Michelangelo is universally recognized to be one of the greatest artists of all time. In this vividly written biography, William E. Wallace offers a substantially new view of the artist. Not only a supremely gifted sculptor, painter, architect, and poet, Michelangelo was also an aristocrat who firmly believed in the ancient and noble origins of his family. The belief in his patrician status fueled his lifelong ambition to improve his family’s financial situation and to raise the social standing of artists. Michelangelo’s ambitions are evident in his writing, dress, and comportment, as well as in his ability to befriend, influence, and occasionally say “no” to popes, kings, and princes. Written from the words of Michelangelo and his contemporaries, this biography not only tells his own stories but also brings to life the culture and society of Renaissance Florence and Rome. Not since Irving Stone’s novel The Agony and the Ecstasy has there been such a compelling and human portrayal of this remarkable yet credible human individual.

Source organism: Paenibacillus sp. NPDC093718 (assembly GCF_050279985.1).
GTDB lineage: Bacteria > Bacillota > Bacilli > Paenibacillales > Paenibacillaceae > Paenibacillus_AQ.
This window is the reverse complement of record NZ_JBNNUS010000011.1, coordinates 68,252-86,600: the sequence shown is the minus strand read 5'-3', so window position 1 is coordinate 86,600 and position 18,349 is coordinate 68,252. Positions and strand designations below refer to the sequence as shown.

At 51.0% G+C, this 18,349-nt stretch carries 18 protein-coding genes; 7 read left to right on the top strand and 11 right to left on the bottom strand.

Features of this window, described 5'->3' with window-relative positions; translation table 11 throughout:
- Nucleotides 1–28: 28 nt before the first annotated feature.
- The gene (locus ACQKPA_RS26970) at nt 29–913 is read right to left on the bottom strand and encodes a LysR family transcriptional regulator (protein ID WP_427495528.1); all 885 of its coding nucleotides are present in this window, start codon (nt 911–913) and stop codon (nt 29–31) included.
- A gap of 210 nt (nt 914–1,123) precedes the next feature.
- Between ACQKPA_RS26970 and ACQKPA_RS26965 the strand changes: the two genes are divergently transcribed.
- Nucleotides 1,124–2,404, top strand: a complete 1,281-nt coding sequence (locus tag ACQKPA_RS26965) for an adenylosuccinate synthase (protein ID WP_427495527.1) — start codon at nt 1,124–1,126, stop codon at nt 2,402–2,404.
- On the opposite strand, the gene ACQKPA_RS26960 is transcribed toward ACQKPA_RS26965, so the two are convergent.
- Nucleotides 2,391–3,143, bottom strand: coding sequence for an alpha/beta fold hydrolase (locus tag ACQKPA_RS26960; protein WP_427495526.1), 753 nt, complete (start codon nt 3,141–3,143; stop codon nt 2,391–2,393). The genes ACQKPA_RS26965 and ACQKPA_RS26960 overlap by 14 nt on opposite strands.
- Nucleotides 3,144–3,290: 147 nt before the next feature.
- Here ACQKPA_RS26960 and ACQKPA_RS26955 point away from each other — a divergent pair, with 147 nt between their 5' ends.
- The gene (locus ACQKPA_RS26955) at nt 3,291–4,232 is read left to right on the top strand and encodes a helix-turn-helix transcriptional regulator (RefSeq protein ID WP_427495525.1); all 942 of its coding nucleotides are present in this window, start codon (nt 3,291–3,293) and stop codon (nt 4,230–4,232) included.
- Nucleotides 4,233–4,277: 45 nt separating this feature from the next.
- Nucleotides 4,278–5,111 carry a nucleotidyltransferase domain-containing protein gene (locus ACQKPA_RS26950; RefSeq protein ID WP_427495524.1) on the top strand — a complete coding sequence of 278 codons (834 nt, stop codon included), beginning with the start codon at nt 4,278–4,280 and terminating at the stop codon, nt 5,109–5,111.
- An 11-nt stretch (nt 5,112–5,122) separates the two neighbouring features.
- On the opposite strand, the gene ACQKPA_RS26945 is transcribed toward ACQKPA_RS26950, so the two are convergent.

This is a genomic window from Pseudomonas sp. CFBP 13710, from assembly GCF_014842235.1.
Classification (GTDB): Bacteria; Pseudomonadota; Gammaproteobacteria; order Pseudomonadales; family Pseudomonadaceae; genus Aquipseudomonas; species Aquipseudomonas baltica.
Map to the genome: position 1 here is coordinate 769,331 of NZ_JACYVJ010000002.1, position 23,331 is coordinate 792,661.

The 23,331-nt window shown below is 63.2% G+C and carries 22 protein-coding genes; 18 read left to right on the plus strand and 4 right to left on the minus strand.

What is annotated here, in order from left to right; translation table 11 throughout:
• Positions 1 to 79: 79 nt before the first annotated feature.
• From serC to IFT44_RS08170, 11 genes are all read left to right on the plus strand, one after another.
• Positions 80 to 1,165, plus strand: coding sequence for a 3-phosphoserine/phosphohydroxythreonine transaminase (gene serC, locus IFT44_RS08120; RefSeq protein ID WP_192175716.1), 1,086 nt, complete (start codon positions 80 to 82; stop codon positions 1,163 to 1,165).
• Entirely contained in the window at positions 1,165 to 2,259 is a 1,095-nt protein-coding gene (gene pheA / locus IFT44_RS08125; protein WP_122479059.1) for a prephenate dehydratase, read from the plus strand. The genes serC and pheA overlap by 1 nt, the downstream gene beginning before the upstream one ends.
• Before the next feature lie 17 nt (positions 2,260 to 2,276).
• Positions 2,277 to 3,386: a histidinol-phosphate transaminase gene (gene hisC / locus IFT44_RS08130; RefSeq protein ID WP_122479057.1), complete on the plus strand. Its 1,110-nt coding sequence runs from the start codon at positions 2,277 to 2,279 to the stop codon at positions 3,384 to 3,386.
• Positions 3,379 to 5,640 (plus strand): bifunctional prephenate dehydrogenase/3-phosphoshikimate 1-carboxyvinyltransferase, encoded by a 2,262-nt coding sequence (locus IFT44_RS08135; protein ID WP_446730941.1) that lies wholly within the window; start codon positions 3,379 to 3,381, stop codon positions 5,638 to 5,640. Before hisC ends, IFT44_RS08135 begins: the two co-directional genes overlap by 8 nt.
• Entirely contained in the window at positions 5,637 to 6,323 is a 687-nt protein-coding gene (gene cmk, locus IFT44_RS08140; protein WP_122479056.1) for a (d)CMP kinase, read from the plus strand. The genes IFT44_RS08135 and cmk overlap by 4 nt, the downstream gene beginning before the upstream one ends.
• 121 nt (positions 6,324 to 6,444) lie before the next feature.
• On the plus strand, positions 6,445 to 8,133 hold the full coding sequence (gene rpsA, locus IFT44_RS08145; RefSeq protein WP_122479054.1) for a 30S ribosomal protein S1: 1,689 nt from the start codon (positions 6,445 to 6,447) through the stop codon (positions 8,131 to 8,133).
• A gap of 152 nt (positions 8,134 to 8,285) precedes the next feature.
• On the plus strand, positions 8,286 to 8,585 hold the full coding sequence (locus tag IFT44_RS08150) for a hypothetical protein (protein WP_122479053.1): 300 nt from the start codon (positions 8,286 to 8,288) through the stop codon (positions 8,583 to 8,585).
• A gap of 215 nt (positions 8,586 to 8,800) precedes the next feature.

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Part I. Introduction: Note to the reader; 1. Rome, 1496; 2. Aristocrat of artists; 3. Rise to prominence; 4. Papal summons; 5. Rome, 1508–1516; 6. Florence, 1515–1525; 7. A week in the life; 8. Florence, 1525–1534; Part II: 9. Rome, 1534–42; 10. Rome, 1542–45; 11. Papal architect, Rome, 1546–49; 12. New friends, diminishing family; 13. St Peter's; 14. Late work, long life; 15. Final years; 16. Return to Florence.
"...the artist who emerges from these pages is paradoxically a far richer character than the one captured in fiction—as complicated as his art, and as fiercely intelligent as his times."
"Wallace’s (novel) is a detailed investigation that will repay the attention of a well-informed reader already familiar with Michelangelo’s art."
-ADRIAN W. B. RANDOLPH,Dartmouth College
"Don’t be intimidated by Wallace’s reputation as one of the world’s leading authorities on Michelangelo: this is a highly readable, and often very funny, tour through Michelangelo’s life and career. It gives a fresh assessment of Michelangelo, showing him not as the moody genius of legend so much as a deft business manager who, among other things, gave his workmen nicknames like Stumpy and Fats. Modern CEOs could learn much from him."
-Ross King, The Daily Beast